Additionally, BOX believes the 45% threshold is appropriate as BOX has reviewed its routing costs over time and believes this is a reasonable percentage of Public Customer Directed Orders that BOX may route at no charge to the Participant, provided 33% of the Participant's Public Customer Directed Orders are submitted to the PIP during the month. Similarly, BOX's cost-benefit analysis led BOX to conclude that 33% of Public Customer Directed Orders submitted to the PIP was a reasonable level for liquidity providers accepting such orders on BOX. BOX believes that imposing a routing fee structure that provides a benefit to Participants for trading on BOX will allow BOX to recoup a portion of the costs incurred for providing routing services, while also providing an incentive to Participants to trade on BOX.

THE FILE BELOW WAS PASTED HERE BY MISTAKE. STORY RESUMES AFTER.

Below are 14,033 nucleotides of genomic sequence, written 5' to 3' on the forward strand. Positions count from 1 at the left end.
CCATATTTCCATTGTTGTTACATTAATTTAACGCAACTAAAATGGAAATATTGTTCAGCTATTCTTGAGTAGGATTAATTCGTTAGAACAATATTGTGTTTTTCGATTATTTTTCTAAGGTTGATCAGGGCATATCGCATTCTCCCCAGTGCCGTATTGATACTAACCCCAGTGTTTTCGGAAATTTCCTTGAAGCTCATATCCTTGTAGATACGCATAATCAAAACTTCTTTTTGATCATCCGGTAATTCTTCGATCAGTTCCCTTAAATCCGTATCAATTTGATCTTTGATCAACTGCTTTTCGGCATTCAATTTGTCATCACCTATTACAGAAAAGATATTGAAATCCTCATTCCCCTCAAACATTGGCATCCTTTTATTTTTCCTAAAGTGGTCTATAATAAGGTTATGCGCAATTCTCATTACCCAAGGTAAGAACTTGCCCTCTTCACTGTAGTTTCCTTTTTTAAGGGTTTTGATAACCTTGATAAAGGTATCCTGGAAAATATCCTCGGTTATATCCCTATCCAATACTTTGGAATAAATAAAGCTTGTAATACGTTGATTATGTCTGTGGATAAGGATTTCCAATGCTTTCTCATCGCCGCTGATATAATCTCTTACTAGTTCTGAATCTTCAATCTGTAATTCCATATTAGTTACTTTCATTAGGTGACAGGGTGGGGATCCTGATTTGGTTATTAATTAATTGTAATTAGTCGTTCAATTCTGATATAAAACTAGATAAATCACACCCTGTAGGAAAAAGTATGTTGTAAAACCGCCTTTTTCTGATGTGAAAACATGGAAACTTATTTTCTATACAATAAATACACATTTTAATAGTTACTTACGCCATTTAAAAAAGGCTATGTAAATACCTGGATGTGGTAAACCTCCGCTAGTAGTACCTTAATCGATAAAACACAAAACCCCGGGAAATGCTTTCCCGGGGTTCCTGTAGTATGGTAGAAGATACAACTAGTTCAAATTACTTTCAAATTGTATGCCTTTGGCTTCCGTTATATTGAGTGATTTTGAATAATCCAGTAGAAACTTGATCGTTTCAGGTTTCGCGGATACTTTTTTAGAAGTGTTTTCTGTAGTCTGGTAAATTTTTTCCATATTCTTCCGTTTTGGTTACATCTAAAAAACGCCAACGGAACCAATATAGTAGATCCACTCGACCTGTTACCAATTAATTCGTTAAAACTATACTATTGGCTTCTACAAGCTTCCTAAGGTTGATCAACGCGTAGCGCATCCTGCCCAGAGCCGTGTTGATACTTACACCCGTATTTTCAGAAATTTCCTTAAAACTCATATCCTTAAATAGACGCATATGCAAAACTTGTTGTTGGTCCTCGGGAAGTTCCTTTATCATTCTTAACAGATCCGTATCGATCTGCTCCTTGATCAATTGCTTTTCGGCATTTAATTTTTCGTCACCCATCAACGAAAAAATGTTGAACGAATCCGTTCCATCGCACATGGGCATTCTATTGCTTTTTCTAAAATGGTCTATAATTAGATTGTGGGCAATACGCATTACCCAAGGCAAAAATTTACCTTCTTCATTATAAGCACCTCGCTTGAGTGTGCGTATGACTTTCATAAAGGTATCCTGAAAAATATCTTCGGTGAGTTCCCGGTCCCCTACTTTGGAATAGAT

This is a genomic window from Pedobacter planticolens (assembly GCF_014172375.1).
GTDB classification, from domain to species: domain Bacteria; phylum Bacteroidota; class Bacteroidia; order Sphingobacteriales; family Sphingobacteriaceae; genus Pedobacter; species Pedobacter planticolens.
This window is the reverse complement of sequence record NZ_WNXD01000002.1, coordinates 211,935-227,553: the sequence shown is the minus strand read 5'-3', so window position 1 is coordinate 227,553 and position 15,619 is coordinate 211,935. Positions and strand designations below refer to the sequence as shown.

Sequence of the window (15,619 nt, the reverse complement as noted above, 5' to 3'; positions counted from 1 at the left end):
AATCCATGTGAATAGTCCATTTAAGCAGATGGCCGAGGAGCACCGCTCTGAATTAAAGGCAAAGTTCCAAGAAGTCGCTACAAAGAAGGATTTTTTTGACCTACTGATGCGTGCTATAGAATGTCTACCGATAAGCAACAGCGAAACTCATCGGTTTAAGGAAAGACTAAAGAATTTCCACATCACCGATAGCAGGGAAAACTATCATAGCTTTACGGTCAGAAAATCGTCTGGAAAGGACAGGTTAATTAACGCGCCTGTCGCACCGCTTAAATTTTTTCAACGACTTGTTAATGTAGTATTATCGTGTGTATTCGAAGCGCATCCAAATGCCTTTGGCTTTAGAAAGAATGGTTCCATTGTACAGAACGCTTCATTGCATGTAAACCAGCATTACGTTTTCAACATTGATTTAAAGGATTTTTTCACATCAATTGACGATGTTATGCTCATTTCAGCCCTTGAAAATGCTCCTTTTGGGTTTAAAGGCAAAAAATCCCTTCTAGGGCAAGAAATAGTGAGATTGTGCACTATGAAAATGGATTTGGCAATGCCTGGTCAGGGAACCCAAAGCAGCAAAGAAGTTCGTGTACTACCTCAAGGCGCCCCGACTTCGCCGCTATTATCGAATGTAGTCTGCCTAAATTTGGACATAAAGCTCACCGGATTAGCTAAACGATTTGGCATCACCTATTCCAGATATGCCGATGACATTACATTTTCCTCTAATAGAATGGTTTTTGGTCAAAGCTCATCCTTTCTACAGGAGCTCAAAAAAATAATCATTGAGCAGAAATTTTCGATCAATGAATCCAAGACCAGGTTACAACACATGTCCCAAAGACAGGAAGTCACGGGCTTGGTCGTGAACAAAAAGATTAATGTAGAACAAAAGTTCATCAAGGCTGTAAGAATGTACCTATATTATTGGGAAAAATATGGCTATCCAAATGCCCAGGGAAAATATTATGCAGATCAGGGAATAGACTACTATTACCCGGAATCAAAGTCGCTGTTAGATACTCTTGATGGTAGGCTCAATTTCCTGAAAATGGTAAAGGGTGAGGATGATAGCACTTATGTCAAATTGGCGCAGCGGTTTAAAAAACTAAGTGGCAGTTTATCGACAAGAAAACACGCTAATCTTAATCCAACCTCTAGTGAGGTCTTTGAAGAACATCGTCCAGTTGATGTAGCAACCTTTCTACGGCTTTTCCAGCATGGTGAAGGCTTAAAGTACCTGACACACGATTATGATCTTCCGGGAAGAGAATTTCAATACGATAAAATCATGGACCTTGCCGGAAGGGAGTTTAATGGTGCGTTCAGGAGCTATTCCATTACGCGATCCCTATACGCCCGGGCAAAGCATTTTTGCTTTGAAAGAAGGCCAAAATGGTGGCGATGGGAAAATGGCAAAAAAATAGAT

BOX believes the proposed change is not unfairly discriminatory for the following reasons: First, any BOX Participant is welcome to enter an agreement with any other BOX Participant providing liquidity in order to send Directed Orders to seek price improvement for his customers. However, certain order flow providers (“OFPs) acting as agent for Public Customers lack the technological sophistication to ensure an order is not routed away by BOX; BOX fears, as a consequence, these firms will simply avoid sending their customer orders to BOX via Directed Order to seek price improvement if the OFPs' risk of higher trading fees due to away executions cannot be managed. As such, BOX believes it is appropriate and not unfairly discriminatory to provide an exemption from routing fees of the limited scope provided for these Participants.